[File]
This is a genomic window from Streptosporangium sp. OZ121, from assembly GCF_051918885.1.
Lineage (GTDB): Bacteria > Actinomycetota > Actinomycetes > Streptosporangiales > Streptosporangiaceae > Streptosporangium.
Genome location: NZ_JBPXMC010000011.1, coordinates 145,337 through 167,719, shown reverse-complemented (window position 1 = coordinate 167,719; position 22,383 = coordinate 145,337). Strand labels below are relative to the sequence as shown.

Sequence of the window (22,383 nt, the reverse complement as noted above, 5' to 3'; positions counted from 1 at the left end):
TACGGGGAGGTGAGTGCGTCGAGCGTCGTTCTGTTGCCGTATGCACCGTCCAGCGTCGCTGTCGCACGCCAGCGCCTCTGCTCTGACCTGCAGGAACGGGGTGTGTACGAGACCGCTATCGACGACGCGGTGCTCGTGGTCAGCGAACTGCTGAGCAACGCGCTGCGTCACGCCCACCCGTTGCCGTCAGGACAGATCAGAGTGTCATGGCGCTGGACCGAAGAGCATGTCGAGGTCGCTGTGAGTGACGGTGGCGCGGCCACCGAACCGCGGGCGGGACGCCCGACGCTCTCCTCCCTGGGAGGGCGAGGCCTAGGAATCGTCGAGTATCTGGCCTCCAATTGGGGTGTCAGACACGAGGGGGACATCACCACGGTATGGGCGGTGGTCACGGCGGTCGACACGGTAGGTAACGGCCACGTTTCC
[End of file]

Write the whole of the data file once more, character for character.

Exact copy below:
This is a genomic window from Streptosporangium sp. OZ121, from assembly GCF_051918885.1.
Lineage (GTDB): Bacteria > Actinomycetota > Actinomycetes > Streptosporangiales > Streptosporangiaceae > Streptosporangium.
Genome location: NZ_JBPXMC010000011.1, coordinates 145,337 through 167,719, shown reverse-complemented (window position 1 = coordinate 167,719; position 22,383 = coordinate 145,337). Strand labels below are relative to the sequence as shown.

Sequence of the window (22,383 nt, the reverse complement as noted above, 5' to 3'; positions counted from 1 at the left end):
TACGGGGAGGTGAGTGCGTCGAGCGTCGTTCTGTTGCCGTATGCACCGTCCAGCGTCGCTGTCGCACGCCAGCGCCTCTGCTCTGACCTGCAGGAACGGGGTGTGTACGAGACCGCTATCGACGACGCGGTGCTCGTGGTCAGCGAACTGCTGAGCAACGCGCTGCGTCACGCCCACCCGTTGCCGTCAGGACAGATCAGAGTGTCATGGCGCTGGACCGAAGAGCATGTCGAGGTCGCTGTGAGTGACGGTGGCGCGGCCACCGAACCGCGGGCGGGACGCCCGACGCTCTCCTCCCTGGGAGGGCGAGGCCTAGGAATCGTCGAGTATCTGGCCTCCAATTGGGGTGTCAGACACGAGGGGGACATCACCACGGTATGGGCGGTGGTCACGGCGGTCGACACGGTAGGTAACGGCCACGTTTCC